Search icon

Investigation uncovers dairy calves raised in breach of EU law

News Section Icon Published 22/07/2019

Calves

Our new investigation released today, 22 July 2019, exposes some incidents of EU law infringement, such as calves completely unable to see and touch each other and calves around three to four months old being kept in pens that were too small for them.

The investigation from five Polish dairy farms also reveals the cruelty of current EU standards for young dairy calves. EU farmers can legally raise calves in small, individual pens, where they are isolated and severely restricted of expressing natural behaviours, including play and exercise, and deprived of social contact which is necessary for their mental and emotional well-being.

Investigation's film

The investigations’ film includes footage from Poland (2019), Germany (2018), the Netherlands (2018), Denmark (2015), Italy (2017), and Czechia (2018).

This investigation confirms what has often been documented in the last few years: caged systems used in many EU countries are equally cruel," says Compassion in World Farming’s Head of EU Office Olga Kikou. "Worse still, EU law allows this, despite evidence that group housing from birth can provide welfare and health benefits.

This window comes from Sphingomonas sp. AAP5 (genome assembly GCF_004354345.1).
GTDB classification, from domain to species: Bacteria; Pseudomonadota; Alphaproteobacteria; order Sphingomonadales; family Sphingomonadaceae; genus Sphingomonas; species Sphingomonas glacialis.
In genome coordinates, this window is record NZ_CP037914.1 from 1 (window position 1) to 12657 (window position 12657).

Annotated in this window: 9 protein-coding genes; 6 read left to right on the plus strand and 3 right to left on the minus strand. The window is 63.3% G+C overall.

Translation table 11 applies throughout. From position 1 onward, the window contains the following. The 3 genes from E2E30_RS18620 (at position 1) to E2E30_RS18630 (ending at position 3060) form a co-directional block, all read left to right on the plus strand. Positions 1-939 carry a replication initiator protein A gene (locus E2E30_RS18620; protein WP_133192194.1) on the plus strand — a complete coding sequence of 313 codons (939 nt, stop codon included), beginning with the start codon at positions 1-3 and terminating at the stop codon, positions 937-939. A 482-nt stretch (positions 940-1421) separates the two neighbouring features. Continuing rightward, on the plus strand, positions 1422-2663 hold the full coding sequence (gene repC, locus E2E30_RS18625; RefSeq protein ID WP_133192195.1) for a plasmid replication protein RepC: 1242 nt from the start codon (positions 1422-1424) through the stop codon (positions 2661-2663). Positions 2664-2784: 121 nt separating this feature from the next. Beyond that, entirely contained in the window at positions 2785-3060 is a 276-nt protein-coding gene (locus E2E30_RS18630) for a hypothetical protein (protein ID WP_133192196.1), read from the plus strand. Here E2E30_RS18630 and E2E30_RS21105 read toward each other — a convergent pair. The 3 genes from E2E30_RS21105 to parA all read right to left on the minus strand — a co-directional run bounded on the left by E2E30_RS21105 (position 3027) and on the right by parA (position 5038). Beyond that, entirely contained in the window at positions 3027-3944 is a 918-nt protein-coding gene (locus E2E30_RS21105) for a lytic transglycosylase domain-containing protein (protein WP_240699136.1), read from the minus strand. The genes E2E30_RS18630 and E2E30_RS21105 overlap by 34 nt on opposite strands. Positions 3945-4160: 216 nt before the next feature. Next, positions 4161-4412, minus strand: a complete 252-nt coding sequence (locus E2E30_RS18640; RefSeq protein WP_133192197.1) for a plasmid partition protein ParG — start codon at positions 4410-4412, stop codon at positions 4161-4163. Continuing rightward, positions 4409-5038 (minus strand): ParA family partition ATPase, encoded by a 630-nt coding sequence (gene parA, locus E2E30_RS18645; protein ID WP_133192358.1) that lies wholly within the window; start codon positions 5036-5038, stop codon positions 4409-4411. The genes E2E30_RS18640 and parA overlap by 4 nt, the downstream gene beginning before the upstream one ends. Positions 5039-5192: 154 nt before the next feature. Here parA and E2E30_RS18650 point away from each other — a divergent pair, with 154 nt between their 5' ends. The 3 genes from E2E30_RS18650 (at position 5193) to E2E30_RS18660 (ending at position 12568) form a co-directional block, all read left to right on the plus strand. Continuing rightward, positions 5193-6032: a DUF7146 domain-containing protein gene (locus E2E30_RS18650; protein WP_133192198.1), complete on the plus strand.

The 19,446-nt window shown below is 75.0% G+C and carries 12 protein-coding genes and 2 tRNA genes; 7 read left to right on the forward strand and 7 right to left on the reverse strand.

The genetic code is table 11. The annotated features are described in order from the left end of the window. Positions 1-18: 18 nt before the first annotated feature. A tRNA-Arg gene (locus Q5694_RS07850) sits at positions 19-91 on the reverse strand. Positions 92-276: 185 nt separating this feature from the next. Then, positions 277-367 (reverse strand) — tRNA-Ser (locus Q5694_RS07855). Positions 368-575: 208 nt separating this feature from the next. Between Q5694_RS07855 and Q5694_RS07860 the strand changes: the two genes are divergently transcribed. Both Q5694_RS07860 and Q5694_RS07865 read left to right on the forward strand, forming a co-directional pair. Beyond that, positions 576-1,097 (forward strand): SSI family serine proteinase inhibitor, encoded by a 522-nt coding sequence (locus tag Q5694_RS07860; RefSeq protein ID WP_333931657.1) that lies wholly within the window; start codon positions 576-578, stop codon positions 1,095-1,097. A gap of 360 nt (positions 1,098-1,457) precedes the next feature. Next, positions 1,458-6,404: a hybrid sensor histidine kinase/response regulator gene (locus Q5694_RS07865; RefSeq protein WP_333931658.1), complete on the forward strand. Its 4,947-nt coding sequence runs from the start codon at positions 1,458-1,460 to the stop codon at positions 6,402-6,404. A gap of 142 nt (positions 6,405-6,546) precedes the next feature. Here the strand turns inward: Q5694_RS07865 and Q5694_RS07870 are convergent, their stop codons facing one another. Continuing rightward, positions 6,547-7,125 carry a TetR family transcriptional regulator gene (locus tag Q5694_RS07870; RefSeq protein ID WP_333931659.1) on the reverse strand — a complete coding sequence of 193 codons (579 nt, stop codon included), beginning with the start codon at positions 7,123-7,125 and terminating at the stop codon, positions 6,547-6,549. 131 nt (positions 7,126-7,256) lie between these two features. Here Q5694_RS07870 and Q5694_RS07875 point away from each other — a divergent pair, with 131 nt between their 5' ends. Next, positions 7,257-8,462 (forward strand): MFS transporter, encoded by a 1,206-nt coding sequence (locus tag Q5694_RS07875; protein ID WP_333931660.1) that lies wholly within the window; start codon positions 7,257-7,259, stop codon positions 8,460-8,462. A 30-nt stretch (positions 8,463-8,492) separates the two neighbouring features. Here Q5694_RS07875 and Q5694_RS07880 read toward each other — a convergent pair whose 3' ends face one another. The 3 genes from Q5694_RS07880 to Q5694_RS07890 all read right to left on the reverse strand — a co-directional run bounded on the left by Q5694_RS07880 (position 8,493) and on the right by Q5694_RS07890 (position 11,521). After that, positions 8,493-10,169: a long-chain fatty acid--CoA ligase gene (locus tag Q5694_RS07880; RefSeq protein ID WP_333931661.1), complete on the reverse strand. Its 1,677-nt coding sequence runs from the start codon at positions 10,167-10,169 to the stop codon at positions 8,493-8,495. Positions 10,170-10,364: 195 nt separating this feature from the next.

Across Europe, around 20 million calves are born to dairy cows each year. Of these, research suggests that 60% are confined and spend part or all of the first eight weeks of their lives isolated. This amounts to over 12 million dairy calves across the EU, each year.

Together with over 170 organisations and more than one million EU citizens, Compassion in World Farming calls for a Europe-wide ban of all cages in animal farming, including the pens used so unnaturally to isolate young calves. We support the “End the Cage Age” European Citizens’ Initiative a direct democracy tool that requires the European Commission to respond to its call.

In Europe, more than 300 hundred million animals spend their entire lives in cages confined, restricted and thwarted from carrying out their natural behaviours. Cages are cruel and completely unnecessary. The “End the Cage Age” European Citizens' Initiative calls on the European Commission to propose a ban on cages for animals such as hens, pullets, sows, calves, ducks, geese, quail and rabbits. 

The footage released today reminds us that the fight to get farm animals out of cages is far from over” says Olga, who is also a substitute Member of the Citizens’ Committee of the End the Cage Age European Citizens’ Initiative. “We need to ensure the EU institutions realise that EU citizens are repulsed by bad and outdated agricultural practices that the EU endorses.